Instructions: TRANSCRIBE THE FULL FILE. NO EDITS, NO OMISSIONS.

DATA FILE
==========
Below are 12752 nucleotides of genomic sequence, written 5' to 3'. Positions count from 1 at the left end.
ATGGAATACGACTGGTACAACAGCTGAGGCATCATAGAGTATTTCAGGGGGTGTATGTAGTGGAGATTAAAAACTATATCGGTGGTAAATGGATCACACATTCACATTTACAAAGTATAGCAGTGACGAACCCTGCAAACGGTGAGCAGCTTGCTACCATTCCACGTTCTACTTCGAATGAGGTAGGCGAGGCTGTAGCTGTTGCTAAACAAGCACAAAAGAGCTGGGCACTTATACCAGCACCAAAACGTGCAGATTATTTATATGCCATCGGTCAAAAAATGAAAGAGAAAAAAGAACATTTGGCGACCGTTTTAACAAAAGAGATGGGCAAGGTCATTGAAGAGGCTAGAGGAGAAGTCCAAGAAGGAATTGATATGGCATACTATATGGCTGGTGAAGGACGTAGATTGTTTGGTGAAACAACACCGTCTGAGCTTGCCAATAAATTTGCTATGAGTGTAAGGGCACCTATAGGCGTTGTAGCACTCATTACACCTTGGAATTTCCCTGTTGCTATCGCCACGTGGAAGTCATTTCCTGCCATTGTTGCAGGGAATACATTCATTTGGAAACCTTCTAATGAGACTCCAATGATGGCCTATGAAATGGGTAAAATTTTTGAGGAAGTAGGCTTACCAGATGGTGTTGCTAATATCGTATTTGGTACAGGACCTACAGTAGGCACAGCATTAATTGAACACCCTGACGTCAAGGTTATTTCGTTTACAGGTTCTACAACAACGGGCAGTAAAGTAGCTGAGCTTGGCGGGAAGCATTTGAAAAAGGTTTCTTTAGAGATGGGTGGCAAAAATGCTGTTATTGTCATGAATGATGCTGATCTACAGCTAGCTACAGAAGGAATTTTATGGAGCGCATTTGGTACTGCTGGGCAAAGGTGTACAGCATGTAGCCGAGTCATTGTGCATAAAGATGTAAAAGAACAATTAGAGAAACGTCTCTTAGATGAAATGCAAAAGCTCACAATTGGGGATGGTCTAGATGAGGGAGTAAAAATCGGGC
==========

Below are 12752 nucleotides of genomic sequence, written 5' to 3'. Positions count from 1 at the left end.
ATGGAATACGACTGGTACAACAGCTGAGGCATCATAGAGTATTTCAGGGGGTGTATGTAGTGGAGATTAAAAACTATATCGGTGGTAAATGGATCACACATTCACATTTACAAAGTATAGCAGTGACGAACCCTGCAAACGGTGAGCAGCTTGCTACCATTCCACGTTCTACTTCGAATGAGGTAGGCGAGGCTGTAGCTGTTGCTAAACAAGCACAAAAGAGCTGGGCACTTATACCAGCACCAAAACGTGCAGATTATTTATATGCCATCGGTCAAAAAATGAAAGAGAAAAAAGAACATTTGGCGACCGTTTTAACAAAAGAGATGGGCAAGGTCATTGAAGAGGCTAGAGGAGAAGTCCAAGAAGGAATTGATATGGCATACTATATGGCTGGTGAAGGACGTAGATTGTTTGGTGAAACAACACCGTCTGAGCTTGCCAATAAATTTGCTATGAGTGTAAGGGCACCTATAGGCGTTGTAGCACTCATTACACCTTGGAATTTCCCTGTTGCTATCGCCACGTGGAAGTCATTTCCTGCCATTGTTGCAGGGAATACATTCATTTGGAAACCTTCTAATGAGACTCCAATGATGGCCTATGAAATGGGTAAAATTTTTGAGGAAGTAGGCTTACCAGATGGTGTTGCTAATATCGTATTTGGTACAGGACCTACAGTAGGCACAGCATTAATTGAACACCCTGACGTCAAGGTTATTTCGTTTACAGGTTCTACAACAACGGGCAGTAAAGTAGCTGAGCTTGGCGGGAAGCATTTGAAAAAGGTTTCTTTAGAGATGGGTGGCAAAAATGCTGTTATTGTCATGAATGATGCTGATCTACAGCTAGCTACAGAAGGAATTTTATGGAGCGCATTTGGTACTGCTGGGCAAAGGTGTACAGCATGTAGCCGAGTCATTGTGCATAAAGATGTAAAAGAACAATTAGAGAAACGTCTCTTAGATGAAATGCAAAAGCTCACAATTGGGGATGGTCTAGATGAGGGAGTAAAAATCGGGC